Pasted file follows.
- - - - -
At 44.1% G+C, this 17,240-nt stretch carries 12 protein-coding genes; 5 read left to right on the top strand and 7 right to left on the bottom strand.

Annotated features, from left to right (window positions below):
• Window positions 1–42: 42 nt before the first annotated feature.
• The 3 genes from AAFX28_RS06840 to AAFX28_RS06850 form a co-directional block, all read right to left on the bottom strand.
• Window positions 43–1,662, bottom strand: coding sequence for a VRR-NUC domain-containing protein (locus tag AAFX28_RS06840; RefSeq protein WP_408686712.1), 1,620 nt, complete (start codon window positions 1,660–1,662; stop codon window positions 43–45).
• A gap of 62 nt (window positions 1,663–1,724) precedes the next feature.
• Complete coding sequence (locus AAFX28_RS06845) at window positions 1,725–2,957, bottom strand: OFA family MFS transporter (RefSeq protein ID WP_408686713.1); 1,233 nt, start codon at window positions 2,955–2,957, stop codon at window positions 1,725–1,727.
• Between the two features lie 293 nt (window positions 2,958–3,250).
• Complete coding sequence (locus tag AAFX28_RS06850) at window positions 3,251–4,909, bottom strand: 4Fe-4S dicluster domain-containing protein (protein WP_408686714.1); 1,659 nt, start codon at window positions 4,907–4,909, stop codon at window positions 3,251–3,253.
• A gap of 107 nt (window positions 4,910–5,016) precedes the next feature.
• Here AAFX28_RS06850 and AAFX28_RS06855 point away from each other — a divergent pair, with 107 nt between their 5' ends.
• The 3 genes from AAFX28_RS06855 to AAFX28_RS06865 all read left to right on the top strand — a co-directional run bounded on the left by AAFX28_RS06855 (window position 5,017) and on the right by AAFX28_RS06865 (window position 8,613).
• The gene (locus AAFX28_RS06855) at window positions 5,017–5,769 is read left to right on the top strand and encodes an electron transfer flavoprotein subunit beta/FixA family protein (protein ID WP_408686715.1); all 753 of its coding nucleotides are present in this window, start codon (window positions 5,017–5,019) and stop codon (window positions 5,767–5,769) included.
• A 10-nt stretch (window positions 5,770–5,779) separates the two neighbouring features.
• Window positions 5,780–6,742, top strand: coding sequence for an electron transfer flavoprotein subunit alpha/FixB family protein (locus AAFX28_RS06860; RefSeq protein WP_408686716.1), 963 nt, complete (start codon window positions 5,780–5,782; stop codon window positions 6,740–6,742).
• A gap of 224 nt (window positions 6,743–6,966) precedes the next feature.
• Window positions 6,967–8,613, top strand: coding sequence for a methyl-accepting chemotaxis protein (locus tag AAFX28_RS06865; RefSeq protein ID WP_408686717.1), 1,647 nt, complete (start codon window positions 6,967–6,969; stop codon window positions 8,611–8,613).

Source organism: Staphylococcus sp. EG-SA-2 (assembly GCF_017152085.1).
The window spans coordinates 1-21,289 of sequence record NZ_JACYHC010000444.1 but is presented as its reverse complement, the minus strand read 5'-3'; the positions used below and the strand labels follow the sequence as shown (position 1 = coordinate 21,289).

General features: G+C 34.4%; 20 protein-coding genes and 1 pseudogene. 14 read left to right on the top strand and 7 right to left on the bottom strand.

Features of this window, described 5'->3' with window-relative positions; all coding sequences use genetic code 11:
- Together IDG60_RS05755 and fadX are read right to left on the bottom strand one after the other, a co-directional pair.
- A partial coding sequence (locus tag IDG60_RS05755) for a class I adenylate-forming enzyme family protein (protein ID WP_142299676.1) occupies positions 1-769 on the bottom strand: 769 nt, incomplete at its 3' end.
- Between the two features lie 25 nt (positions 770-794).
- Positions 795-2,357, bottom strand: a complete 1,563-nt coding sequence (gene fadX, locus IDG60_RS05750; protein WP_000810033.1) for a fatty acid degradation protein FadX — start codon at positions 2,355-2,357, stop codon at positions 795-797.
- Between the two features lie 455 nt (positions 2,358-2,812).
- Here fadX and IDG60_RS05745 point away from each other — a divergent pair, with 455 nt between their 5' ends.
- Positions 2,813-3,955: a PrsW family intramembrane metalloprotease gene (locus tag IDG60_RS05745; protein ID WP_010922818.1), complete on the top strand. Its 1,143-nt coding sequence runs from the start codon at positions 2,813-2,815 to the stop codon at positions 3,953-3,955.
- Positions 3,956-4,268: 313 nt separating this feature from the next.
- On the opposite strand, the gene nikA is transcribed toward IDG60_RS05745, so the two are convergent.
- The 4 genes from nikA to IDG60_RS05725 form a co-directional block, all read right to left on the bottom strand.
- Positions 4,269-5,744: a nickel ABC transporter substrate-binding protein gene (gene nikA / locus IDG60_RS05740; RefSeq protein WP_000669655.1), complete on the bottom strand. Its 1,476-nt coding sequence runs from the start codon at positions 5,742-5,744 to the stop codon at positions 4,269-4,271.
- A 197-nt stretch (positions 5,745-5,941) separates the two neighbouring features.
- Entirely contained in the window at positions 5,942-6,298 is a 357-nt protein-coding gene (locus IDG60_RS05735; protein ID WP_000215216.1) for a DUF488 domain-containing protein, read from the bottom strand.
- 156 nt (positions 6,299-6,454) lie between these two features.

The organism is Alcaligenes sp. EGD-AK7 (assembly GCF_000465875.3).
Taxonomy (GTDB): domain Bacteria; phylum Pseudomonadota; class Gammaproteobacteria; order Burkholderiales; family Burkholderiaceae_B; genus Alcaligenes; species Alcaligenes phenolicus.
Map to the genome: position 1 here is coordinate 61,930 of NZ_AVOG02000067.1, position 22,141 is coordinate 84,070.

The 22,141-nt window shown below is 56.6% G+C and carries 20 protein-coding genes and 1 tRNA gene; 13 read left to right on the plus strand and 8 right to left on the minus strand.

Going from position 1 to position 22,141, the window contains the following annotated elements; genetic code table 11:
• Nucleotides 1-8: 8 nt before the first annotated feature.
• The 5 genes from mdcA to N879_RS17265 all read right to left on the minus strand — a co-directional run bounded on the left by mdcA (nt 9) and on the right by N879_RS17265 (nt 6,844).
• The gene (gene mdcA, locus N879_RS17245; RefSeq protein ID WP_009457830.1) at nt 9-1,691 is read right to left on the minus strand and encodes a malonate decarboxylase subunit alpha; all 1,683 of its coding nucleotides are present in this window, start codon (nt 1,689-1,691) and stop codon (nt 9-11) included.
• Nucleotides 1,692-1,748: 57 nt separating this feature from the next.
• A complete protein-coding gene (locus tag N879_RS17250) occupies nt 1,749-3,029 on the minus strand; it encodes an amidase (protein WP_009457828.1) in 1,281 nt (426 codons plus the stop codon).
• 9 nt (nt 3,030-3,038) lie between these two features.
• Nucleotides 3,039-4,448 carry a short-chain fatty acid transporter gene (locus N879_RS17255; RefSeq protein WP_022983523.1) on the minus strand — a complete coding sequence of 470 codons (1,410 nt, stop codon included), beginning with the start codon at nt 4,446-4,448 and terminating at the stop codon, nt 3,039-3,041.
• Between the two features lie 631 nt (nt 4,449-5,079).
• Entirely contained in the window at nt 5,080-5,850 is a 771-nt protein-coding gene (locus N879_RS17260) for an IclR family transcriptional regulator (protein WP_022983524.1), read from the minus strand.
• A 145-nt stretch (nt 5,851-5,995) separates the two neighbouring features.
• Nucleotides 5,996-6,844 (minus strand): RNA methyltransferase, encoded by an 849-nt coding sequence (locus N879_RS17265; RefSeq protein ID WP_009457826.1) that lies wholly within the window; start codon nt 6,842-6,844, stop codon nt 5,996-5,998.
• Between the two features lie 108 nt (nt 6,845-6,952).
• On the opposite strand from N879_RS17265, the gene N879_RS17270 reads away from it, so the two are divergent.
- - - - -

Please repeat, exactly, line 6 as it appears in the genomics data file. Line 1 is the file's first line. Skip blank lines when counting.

• A gap of 62 nt (window positions 1,663–1,724) precedes the next feature.